Soundproof, rectangular glass enclosures planted with trees and shrubs reach upwards from ground level to the open sky to give workers quiet places to temporarily escape the busy factory and depressurize in a natural setting. Where large bay windows are not practical, motorized rooftop solar refractors flood the workspace with natural sunlight.

Every machine has a vacuum recirculation and filter system that prevents fumes from mixing with the workplace atmosphere, while massive air ducts are trained to continuously refresh the building. In the basement, Shimano installed a purification and recovery system for its cooling and lubricating chemicals. Solar installations further reduce the factory’s carbon footprint.

bigquotesThere is no question that Shimano’s employees are hired to get their jobs done, but it’s also clear that there is an understanding at the highest level that Shimano employees will spend a large part of their waking moments at work, so the best way to enhance their lives is to make the workplace a more positive and fulfilling experience.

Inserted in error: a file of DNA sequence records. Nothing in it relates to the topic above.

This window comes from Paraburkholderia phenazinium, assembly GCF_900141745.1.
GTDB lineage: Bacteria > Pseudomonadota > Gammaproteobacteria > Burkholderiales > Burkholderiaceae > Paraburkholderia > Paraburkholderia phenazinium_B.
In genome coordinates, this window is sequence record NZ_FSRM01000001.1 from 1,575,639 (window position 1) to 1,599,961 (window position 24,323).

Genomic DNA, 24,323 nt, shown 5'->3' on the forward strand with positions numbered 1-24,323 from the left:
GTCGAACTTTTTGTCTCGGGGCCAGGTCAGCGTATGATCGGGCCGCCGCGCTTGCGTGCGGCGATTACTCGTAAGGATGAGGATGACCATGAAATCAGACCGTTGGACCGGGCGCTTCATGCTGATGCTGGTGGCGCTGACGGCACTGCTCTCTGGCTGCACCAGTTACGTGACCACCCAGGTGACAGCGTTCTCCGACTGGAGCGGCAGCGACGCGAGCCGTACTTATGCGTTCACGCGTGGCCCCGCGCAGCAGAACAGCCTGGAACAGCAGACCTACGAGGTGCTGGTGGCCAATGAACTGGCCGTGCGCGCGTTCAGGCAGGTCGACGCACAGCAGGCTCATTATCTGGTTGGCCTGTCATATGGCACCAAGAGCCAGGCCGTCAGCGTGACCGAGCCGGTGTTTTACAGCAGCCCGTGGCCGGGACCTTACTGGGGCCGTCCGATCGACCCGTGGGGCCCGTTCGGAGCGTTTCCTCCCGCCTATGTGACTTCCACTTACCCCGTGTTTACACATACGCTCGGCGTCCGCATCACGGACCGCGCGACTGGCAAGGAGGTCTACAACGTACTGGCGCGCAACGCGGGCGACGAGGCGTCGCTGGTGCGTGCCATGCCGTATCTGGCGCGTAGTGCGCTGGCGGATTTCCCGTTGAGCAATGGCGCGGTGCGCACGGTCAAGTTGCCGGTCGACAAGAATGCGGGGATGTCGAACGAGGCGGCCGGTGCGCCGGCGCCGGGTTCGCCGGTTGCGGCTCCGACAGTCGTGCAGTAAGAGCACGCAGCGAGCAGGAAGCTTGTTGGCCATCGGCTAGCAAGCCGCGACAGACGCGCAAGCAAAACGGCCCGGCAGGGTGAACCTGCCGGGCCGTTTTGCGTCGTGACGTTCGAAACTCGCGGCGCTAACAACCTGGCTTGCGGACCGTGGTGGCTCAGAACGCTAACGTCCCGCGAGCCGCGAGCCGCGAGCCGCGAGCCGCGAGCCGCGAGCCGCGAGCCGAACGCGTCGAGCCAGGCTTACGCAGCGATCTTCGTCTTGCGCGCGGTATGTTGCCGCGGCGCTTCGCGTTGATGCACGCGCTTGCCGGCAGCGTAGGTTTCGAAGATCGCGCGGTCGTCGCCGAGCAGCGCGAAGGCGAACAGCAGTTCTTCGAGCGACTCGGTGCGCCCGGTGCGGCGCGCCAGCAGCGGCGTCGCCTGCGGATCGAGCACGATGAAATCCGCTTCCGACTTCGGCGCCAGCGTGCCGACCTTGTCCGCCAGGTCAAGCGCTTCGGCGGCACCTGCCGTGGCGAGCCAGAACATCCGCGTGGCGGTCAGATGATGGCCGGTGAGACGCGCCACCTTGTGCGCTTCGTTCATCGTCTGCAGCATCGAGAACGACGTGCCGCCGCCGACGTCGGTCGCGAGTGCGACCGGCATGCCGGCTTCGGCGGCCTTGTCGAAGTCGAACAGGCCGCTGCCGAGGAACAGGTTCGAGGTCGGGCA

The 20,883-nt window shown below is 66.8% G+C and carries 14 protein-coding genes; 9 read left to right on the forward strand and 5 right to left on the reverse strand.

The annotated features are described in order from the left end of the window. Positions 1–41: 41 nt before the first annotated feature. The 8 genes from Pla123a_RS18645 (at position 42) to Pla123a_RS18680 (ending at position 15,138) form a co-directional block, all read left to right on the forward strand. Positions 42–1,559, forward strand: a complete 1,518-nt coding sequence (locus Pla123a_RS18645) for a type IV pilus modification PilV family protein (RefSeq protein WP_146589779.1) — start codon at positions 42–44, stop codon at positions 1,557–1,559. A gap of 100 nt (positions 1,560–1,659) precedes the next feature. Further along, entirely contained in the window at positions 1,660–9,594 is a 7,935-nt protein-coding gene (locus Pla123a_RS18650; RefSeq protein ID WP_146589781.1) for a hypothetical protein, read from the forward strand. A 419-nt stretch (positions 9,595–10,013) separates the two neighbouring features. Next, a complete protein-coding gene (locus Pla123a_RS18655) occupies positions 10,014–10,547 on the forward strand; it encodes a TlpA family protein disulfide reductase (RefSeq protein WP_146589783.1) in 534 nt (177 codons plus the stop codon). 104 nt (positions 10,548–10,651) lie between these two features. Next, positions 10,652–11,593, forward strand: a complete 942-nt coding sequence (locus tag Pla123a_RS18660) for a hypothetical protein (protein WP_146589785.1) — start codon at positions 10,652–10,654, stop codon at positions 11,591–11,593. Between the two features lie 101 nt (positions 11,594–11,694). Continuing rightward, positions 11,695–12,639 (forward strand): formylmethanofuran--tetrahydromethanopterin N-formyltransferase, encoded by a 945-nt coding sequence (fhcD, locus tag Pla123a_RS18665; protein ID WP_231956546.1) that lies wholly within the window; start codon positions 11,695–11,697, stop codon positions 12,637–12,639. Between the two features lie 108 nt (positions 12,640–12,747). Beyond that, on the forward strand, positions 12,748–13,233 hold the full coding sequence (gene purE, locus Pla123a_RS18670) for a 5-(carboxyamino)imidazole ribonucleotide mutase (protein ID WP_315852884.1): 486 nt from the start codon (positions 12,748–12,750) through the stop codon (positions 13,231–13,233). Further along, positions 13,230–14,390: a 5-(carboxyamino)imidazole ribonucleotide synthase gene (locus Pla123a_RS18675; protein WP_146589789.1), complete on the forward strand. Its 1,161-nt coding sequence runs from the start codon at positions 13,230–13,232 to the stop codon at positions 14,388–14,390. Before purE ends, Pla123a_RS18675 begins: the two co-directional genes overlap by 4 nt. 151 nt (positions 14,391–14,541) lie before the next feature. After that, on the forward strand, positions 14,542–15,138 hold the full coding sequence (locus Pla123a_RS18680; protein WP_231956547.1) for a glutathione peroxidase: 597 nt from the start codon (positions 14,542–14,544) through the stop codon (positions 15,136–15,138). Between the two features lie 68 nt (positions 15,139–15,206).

Shimano provides showers, changing rooms and indoor parking for 500 bicycles at the street level, and they maintain a spacious, rooftop cafeteria with fresh-prepared healthy meals. The outsides of the buildings are landscaped with mature trees and foliage, and arranged to encourage outdoor meetings and activities. The vibe is healthy. There is no question that Shimano’s employees are hired to
Shimano Japan
Workers can seek temporary refuge from the din of the factory inside open-air sound-proof glass enclosures, planted with trees and shrubbery.